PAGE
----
Naťu Lukina (1898–1977) was born in the Luuditsa (Luzhitsy) village. Her father was Votian and her mother Ingrian. At home, the family spoke the Votian language. Naťu was taken to Jõgõperä (Krakolye) to be married but her husband soon died and Naťu remained alone with her daughter. She lived most of her life in Jõgõperä, spending only a short while in Russia during the war. Naťu usually spoke a mix of Votian, Ingrian and Russian, though at times also pure Votian.
Naťu was a good storyteller and a great singer. She spoke fast and would not repeat anything she said. Folklore collectors have written beliefs and traditions, oral history and songs from her. Naťu had a rich repertoire of Ingrian songs, she was well versed in wedding rituals, and participated as a singer in weddings celebrated according to old traditions until an advanced age. She knew many more Ingrian songs than she did Votian ones and had learned the few Votian songs in her repertoire mostly in her home village Luuditsa. Like the songs of Duńa Trofimova and Oudekki Figurova, Naťu’s Votian songs display considerable Ingrian influences (Ingrian features tend to emerge in the songs of those singers who have performed in both Votian and Ingrian environments). Naťu also knew bawdy songs, but would not sing these to the collectors, as they were not decent. Lengthy Russian ballads constituted the majority of her repertoire. According to Paul Ariste, Naťu enjoyed speaking about and crying over her difficult life.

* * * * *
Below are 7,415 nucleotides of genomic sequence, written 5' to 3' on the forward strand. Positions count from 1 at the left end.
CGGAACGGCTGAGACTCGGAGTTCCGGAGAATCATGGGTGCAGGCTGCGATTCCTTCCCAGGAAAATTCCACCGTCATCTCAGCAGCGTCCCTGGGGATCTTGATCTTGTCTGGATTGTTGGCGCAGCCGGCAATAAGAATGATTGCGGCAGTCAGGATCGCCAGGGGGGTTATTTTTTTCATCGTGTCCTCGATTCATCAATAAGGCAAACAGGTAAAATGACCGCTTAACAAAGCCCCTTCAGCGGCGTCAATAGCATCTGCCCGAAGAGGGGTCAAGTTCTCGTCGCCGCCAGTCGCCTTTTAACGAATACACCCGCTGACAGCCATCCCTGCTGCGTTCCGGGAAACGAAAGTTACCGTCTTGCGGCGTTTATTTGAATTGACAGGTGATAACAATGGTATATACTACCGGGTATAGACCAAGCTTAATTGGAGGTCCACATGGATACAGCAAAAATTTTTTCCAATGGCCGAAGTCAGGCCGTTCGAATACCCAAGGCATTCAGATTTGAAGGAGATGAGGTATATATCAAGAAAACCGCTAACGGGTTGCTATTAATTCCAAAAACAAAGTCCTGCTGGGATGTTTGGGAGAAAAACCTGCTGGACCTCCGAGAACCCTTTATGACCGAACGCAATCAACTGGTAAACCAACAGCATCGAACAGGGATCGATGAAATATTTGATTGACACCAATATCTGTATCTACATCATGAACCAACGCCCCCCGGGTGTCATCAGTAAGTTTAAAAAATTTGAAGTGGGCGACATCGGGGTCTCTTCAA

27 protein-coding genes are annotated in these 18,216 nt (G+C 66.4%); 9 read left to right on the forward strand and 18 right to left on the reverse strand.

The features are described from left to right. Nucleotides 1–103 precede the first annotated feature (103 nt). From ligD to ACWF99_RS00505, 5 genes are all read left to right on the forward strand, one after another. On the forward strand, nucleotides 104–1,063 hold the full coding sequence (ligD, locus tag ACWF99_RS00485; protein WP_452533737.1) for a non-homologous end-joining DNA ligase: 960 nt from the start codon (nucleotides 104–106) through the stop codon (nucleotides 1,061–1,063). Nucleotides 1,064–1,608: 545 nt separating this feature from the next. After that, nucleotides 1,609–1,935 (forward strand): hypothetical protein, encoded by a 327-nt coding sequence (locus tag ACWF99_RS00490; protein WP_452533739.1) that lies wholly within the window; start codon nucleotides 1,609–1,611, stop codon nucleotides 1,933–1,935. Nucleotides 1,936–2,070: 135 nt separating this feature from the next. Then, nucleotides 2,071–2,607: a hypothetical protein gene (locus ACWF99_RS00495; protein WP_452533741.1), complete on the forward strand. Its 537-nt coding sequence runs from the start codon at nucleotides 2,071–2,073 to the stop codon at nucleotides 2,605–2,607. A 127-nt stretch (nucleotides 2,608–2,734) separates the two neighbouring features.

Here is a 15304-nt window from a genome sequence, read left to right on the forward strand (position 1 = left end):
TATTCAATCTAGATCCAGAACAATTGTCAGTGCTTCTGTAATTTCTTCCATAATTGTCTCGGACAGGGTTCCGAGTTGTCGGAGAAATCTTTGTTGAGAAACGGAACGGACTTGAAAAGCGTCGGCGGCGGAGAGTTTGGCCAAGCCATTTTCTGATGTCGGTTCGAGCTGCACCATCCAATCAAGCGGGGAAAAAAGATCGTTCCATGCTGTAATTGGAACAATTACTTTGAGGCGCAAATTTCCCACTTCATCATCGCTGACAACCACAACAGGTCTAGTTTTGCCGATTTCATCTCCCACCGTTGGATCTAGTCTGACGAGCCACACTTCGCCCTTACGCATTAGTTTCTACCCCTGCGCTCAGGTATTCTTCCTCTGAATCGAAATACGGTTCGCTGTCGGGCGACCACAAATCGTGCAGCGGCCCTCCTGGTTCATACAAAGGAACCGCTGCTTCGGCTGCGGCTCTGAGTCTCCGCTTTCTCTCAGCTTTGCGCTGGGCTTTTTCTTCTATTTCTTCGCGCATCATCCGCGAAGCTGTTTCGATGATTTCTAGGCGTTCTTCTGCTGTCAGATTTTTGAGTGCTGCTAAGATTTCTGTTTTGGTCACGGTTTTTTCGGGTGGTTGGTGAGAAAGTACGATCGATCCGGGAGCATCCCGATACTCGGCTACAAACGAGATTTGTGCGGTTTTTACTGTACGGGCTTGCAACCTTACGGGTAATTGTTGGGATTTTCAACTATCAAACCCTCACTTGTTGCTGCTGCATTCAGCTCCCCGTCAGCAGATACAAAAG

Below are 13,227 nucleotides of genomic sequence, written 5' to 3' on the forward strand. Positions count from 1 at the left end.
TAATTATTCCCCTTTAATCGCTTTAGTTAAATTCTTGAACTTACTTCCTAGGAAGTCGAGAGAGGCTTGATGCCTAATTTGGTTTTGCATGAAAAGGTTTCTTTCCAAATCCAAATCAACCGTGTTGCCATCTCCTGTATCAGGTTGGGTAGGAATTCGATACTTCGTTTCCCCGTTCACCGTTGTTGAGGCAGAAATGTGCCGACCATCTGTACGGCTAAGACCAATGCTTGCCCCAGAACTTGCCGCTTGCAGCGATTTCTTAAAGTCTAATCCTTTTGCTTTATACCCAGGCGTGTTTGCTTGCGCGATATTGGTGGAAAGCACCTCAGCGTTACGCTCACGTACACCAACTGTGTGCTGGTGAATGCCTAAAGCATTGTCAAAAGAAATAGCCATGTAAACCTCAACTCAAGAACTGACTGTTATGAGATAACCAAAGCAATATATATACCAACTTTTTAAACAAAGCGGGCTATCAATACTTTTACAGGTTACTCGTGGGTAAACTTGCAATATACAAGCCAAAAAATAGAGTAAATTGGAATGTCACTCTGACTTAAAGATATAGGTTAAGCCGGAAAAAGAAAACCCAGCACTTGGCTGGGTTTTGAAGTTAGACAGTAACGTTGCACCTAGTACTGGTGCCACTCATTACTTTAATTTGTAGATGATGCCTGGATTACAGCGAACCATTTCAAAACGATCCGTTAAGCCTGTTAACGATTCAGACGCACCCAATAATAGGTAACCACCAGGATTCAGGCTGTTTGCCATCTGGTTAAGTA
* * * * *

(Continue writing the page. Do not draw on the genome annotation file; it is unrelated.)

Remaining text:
Ariste 1989, 2005; Bartens 2012.